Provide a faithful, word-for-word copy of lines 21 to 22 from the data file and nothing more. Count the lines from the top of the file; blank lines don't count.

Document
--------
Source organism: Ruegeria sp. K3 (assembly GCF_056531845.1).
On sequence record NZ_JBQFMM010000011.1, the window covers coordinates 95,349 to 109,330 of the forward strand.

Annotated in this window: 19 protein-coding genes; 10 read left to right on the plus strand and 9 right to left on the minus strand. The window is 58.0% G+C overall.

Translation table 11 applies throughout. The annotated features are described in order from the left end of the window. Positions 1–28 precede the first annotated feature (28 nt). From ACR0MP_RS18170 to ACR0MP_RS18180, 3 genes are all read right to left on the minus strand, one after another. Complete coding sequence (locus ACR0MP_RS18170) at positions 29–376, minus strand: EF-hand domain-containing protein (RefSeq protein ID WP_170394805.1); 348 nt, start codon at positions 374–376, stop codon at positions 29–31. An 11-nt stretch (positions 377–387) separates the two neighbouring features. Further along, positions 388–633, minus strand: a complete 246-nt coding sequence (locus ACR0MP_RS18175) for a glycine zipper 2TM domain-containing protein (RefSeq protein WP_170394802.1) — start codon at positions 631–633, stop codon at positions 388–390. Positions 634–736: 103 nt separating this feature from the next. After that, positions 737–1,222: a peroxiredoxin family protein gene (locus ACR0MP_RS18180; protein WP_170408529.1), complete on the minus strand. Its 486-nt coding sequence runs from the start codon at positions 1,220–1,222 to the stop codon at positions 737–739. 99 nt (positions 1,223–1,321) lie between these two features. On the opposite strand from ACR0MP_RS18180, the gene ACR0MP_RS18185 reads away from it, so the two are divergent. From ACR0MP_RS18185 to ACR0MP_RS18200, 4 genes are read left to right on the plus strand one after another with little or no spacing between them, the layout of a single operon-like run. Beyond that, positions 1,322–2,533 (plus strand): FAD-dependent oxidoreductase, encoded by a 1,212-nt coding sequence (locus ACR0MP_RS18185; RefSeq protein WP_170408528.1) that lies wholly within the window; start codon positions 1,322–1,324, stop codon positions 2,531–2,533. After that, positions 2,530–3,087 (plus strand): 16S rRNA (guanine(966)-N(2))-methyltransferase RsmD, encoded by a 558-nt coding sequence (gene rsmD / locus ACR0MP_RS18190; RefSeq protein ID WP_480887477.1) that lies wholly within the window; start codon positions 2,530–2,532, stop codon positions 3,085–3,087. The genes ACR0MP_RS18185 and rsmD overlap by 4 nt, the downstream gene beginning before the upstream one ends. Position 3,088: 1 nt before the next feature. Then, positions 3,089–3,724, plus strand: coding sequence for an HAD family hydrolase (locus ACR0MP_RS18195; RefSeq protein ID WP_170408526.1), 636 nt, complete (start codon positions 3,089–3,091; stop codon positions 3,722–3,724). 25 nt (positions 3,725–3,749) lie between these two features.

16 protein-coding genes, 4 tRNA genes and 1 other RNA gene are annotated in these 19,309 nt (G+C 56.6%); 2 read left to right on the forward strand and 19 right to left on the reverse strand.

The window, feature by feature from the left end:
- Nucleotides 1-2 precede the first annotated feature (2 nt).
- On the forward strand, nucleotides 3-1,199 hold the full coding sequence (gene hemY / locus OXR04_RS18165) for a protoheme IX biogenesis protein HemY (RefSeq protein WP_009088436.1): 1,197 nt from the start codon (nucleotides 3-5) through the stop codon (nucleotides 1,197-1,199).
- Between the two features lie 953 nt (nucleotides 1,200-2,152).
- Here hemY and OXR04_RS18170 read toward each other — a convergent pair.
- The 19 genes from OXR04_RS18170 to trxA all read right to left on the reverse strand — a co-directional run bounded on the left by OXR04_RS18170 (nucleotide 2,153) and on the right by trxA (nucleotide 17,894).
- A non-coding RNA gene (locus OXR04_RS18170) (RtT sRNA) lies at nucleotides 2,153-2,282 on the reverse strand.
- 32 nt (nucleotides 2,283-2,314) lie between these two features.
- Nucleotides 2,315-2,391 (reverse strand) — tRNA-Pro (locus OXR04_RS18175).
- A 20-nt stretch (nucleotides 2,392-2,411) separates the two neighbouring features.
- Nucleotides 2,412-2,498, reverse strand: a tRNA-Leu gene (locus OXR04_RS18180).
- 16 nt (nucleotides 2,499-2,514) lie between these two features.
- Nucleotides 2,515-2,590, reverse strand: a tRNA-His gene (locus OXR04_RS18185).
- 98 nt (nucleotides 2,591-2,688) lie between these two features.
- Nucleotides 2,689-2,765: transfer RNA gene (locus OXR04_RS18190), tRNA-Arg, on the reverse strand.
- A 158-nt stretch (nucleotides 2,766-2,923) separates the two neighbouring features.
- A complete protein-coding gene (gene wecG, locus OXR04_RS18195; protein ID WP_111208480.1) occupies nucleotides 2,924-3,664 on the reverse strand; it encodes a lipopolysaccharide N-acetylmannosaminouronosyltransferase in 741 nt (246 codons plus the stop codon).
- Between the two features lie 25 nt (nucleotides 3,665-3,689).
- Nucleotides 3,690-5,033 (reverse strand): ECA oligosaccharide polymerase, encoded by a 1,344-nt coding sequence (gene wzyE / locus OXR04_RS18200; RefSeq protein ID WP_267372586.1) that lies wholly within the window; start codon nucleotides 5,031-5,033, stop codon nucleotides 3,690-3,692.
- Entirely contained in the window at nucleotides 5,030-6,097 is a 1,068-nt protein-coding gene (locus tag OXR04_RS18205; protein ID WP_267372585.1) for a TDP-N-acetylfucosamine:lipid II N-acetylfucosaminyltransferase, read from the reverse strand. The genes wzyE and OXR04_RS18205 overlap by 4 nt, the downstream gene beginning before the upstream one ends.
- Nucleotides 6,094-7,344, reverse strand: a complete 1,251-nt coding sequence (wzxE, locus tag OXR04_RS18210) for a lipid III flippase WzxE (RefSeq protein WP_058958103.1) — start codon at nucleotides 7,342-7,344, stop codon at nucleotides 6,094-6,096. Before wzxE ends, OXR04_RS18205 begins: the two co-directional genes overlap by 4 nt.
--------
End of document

- A 158-nt stretch (nucleotides 2,766-2,923) separates the two neighbouring features.
- A complete protein-coding gene (gene wecG, locus OXR04_RS18195; protein ID WP_111208480.1) occupies nucleotides 2,924-3,664 on the reverse strand; it encodes a lipopolysaccharide N-acetylmannosaminouronosyltransferase in 741 nt (246 codons plus the stop codon).